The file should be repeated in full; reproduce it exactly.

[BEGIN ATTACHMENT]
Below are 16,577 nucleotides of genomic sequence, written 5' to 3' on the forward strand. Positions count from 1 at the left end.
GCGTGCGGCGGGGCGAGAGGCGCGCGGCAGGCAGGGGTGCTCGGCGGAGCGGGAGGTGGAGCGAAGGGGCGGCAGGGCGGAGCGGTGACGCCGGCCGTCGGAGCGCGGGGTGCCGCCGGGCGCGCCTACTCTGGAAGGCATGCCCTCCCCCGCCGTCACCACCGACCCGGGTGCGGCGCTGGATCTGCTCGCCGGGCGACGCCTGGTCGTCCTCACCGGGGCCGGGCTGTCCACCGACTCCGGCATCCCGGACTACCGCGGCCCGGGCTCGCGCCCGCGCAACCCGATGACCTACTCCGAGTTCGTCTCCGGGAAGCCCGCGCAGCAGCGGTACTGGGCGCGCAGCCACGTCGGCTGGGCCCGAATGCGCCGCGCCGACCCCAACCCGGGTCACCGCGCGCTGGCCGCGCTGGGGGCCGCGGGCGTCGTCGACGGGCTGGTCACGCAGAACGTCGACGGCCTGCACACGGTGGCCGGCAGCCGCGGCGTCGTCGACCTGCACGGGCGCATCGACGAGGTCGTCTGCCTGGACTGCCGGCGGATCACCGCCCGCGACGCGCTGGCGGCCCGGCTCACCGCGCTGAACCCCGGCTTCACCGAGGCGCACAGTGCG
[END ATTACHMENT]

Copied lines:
Below are 16,577 nucleotides of genomic sequence, written 5' to 3' on the forward strand. Positions count from 1 at the left end.
GCGTGCGGCGGGGCGAGAGGCGCGCGGCAGGCAGGGGTGCTCGGCGGAGCGGGAGGTGGAGCGAAGGGGCGGCAGGGCGGAGCGGTGACGCCGGCCGTCGGAGCGCGGGGTGCCGCCGGGCGCGCCTACTCTGGAAGGCATGCCCTCCCCCGCCGTCACCACCGACCCGGGTGCGGCGCTGGATCTGCTCGCCGGGCGACGCCTGGTCGTCCTCACCGGGGCCGGGCTGTCCACCGACTCCGGCATCCCGGACTACCGCGGCCCGGGCTCGCGCCCGCGCAACCCGATGACCTACTCCGAGTTCGTCTCCGGGAAGCCCGCGCAGCAGCGGTACTGGGCGCGCAGCCACGTCGGCTGGGCCCGAATGCGCCGCGCCGACCCCAACCCGGGTCACCGCGCGCTGGCCGCGCTGGGGGCCGCGGGCGTCGTCGACGGGCTGGTCACGCAGAACGTCGACGGCCTGCACACGGTGGCCGGCAGCCGCGGCGTCGTCGACCTGCACGGGCGCATCGACGAGGTCGTCTGCCTGGACTGCCGGCGGATCACCGCCCGCGACGCGCTGGCGGCCCGGCTCACCGCGCTGAACCCCGGCTTCACCGAGGCGCACAGTGCG